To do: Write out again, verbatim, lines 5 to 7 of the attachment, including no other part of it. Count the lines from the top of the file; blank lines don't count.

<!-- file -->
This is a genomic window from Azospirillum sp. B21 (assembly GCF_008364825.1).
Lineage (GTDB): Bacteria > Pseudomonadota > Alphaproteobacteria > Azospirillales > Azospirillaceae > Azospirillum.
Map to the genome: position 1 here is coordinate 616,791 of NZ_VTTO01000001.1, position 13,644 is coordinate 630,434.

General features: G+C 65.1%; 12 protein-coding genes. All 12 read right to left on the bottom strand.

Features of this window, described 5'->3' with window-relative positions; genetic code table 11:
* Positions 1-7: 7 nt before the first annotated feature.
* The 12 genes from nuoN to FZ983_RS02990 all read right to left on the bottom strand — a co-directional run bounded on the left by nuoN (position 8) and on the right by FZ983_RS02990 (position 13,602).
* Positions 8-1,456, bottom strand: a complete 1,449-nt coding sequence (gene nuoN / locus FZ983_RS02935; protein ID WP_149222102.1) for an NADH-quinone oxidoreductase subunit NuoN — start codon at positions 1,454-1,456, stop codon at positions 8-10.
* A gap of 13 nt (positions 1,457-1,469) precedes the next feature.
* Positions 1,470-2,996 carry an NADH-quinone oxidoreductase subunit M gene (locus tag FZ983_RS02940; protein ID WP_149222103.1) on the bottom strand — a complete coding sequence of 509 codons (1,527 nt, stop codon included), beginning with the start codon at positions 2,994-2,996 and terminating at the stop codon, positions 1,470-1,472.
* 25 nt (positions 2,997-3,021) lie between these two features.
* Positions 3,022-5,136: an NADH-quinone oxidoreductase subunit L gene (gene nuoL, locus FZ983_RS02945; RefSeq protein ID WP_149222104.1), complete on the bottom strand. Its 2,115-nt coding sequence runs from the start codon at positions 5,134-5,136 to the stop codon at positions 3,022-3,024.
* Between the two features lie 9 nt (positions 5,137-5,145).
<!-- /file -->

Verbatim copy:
Features of this window, described 5'->3' with window-relative positions; genetic code table 11:
* Positions 1-7: 7 nt before the first annotated feature.
* The 12 genes from nuoN to FZ983_RS02990 all read right to left on the bottom strand — a co-directional run bounded on the left by nuoN (position 8) and on the right by FZ983_RS02990 (position 13,602).